to remove the waste.” The mayor, a Republican, also told The Sound and Town Report that, while this is an emotional issue that has met with some opposition, the decision has also garnered significant support by many residents in the village. Kiley Blackman of the Animal Defenders of Westchester said that the situation disgusts her. “I will go to court if I have to,” she said. According to Blackman, killing geese sends the wrong message to people about animals, and the methods used to do so are cruel. “The public is told that the slaughtering is humane, but it isn’t. They crate [the geese] all up with their babies and use gas to choke them to death,” she said. However, according to USDA Spokesperson Tanya Espinosa, “Geese are placed alive in commercial turkey crates, and are taken to a poultry processor, where they are humanely euthanized and processed for human consumption following the guidelines set by New York State Agriculture and Markets, New York State Department of Environmental Conservation Bureau of Wildlife and New York State Health Department.” An additional criticism the board faces is the added cost of euthanizing geese via the USDA, in addition to the $30,000 that was spent on the Rake-O-Vac. Assistant Village Manager Daniel Sarnoff, pointed out that the village has tried other methods to keep goose droppings out of the parks, and that the euthanization has become the only option. “We’ve tried a lot of things,” said Sarnoff, “and nothing has worked.” GEESE, continued on page 8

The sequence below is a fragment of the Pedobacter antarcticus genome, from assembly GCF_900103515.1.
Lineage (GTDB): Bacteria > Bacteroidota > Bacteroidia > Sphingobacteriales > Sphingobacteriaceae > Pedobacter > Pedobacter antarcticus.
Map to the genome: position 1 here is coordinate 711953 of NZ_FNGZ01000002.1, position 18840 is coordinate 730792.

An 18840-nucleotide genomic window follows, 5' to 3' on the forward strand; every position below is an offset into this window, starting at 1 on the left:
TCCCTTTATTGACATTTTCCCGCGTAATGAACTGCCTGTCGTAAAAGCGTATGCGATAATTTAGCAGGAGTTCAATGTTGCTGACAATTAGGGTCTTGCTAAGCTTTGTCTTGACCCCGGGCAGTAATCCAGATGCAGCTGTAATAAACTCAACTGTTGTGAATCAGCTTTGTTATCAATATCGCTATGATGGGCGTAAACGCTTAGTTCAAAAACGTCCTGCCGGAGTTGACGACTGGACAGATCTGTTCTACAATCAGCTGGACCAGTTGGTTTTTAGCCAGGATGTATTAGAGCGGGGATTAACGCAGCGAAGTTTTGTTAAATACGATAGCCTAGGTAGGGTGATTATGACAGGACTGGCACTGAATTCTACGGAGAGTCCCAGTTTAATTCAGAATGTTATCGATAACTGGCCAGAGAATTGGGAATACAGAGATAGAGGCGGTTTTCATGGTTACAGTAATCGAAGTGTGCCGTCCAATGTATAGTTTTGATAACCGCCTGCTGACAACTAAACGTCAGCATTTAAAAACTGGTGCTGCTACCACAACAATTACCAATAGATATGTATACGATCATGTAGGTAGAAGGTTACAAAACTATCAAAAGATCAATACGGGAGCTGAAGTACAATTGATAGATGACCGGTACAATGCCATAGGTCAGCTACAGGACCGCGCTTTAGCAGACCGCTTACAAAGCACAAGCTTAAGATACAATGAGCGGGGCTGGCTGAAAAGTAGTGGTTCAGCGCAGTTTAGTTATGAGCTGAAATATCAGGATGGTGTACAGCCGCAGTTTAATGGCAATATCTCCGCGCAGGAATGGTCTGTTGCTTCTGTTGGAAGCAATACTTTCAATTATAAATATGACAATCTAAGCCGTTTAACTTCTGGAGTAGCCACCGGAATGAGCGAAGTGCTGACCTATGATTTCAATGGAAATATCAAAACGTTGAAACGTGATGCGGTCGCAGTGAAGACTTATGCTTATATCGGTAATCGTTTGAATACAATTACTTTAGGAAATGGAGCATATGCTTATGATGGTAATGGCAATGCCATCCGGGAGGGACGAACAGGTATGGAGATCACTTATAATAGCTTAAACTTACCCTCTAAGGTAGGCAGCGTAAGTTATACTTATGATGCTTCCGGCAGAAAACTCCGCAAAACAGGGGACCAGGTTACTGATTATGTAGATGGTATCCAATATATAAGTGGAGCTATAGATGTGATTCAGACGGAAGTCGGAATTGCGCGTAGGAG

Concerns emerge over development plans By CHRIS GRAMUGLIA STAFF REPORTER